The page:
Pelvic organ prolapse (POP) is a condition in which organs like the urethra or bladder fall into the pelvic cavity due to stretched or weakened pelvic muscles. The condition affects nearly 1 out of every 10 women in the United States after childbirth, a hysterectomy or menopause.
Each year, approximately 75,000 women undergo surgery to repair prolapse or the resulting stress urinary incontinence with the implantation of mesh devices. This procedure is sometimes referred to as a bladder sling or transvaginal mesh implant.
The mesh device can be implanted through the abdomen or, more often, through the upper vaginal wall. When the mesh devices are implanted through the vaginal wall, serious complications can occur.
The FDA has received thousands of reports of side effects from women undergoing a prolapse mesh repair such as infection, bleeding, organ puncture, mesh erosion and vaginal bulging.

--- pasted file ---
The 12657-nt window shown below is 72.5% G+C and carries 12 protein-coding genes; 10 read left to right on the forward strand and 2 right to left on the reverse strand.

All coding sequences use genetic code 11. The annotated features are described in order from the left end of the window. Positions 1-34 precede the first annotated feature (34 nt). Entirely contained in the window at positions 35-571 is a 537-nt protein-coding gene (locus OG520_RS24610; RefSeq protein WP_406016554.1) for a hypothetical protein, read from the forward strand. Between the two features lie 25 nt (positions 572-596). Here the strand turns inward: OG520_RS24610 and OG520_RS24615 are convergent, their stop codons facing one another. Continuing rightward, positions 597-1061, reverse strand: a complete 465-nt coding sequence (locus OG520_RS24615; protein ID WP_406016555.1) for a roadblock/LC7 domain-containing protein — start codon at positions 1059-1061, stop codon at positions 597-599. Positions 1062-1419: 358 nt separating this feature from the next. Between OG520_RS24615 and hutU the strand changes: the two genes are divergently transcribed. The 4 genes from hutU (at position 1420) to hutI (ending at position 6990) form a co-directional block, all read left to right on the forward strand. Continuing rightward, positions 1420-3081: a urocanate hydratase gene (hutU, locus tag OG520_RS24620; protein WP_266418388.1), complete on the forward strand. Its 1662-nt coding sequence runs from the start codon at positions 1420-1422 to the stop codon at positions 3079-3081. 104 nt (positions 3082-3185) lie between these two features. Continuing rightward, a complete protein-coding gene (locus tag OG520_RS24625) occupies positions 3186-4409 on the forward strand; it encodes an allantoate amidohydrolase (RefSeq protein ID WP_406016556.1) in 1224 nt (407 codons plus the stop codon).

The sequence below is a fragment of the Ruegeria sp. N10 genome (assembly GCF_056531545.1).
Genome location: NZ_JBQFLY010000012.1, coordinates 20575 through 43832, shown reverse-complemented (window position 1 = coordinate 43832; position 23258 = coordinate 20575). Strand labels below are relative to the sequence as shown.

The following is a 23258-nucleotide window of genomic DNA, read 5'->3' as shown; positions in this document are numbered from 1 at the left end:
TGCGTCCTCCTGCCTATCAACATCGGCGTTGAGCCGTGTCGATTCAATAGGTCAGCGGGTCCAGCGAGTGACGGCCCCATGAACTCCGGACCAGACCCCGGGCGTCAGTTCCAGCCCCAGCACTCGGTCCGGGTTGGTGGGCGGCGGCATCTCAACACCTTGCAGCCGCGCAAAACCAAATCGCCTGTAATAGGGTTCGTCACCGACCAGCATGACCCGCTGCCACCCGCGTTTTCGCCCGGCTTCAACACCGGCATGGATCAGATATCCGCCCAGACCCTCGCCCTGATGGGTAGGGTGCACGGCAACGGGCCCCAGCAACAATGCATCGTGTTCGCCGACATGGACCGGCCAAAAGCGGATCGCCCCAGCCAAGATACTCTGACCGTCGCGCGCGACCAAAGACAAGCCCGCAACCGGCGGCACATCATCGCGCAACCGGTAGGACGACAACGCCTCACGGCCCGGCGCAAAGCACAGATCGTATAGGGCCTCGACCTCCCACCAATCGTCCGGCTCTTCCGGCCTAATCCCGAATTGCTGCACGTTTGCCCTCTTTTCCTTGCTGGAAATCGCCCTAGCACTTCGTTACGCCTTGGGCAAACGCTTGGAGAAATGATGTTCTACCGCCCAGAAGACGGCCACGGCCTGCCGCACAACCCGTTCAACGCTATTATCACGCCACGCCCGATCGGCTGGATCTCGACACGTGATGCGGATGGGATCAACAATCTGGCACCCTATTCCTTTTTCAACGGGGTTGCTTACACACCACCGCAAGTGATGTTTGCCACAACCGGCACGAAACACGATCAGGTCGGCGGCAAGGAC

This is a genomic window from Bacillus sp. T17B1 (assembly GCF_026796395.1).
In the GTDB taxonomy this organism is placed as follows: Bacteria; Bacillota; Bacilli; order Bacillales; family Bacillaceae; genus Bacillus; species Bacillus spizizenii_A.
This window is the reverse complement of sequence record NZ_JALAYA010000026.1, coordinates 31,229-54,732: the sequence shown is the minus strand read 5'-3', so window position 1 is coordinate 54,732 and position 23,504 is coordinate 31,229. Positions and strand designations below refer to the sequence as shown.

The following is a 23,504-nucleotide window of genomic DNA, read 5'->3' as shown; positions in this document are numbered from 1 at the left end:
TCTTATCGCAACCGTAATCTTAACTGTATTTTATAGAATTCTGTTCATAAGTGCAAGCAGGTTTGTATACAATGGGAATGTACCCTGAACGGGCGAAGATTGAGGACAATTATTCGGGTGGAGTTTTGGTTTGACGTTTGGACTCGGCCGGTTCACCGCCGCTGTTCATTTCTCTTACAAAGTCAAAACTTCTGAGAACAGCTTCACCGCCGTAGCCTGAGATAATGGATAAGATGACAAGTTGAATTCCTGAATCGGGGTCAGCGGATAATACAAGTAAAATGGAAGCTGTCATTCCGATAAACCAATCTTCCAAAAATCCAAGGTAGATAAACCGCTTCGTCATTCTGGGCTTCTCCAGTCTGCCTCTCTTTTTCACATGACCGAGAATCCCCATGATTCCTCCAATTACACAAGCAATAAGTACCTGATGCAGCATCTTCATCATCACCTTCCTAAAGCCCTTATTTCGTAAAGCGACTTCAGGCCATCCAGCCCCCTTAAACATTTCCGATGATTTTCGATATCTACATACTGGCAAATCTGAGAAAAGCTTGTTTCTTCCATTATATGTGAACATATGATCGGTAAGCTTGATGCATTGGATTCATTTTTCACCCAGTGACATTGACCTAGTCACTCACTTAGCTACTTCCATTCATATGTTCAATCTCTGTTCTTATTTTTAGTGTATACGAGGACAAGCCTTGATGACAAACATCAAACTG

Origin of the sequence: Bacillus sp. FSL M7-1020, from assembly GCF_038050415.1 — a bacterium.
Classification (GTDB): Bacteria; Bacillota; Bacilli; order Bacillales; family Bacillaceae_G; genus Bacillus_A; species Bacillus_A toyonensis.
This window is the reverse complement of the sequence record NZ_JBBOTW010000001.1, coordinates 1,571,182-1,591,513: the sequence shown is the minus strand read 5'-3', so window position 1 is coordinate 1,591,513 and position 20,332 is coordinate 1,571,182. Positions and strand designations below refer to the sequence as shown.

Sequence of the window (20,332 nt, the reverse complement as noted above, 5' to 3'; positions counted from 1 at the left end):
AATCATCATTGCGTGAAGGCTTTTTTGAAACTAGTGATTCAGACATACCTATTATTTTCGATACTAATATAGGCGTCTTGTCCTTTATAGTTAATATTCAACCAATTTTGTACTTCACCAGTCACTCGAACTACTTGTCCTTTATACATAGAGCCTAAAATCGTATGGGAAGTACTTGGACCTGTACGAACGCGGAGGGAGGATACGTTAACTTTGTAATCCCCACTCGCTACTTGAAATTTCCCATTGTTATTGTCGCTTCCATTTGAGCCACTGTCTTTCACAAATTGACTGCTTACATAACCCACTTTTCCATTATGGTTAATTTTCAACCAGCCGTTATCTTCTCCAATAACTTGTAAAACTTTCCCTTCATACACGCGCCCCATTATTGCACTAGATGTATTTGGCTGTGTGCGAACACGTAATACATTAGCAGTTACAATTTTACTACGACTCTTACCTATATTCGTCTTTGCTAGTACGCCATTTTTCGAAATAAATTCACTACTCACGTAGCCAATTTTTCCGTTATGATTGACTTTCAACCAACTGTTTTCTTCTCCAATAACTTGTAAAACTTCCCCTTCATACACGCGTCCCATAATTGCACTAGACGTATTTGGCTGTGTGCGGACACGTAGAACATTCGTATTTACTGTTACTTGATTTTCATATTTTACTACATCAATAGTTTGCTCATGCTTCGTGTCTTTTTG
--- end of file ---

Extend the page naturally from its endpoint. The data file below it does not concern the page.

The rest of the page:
Studies show that as many as 15% of women could face these complications within a few months of the time they undergo their prolapse repair surgery.
The more than ten medical device manufacturers that sell mesh devices for transvaginal prolapse repair have done so with limited clinical safety testing and using a fast-track approval procedure by the FDA.
Those companies are now liable for the injuries and damages caused by their defective mesh devices. Lawyers are helping thousands of women injured by these implants file claims and have recovered millions for victims so far.
If you have suffered any injury or side effect after undergoing a prolapse repair surgery, it is important to know your legal rights. Contact us today for a confidential evaluation of your case and to speak with a lawyer.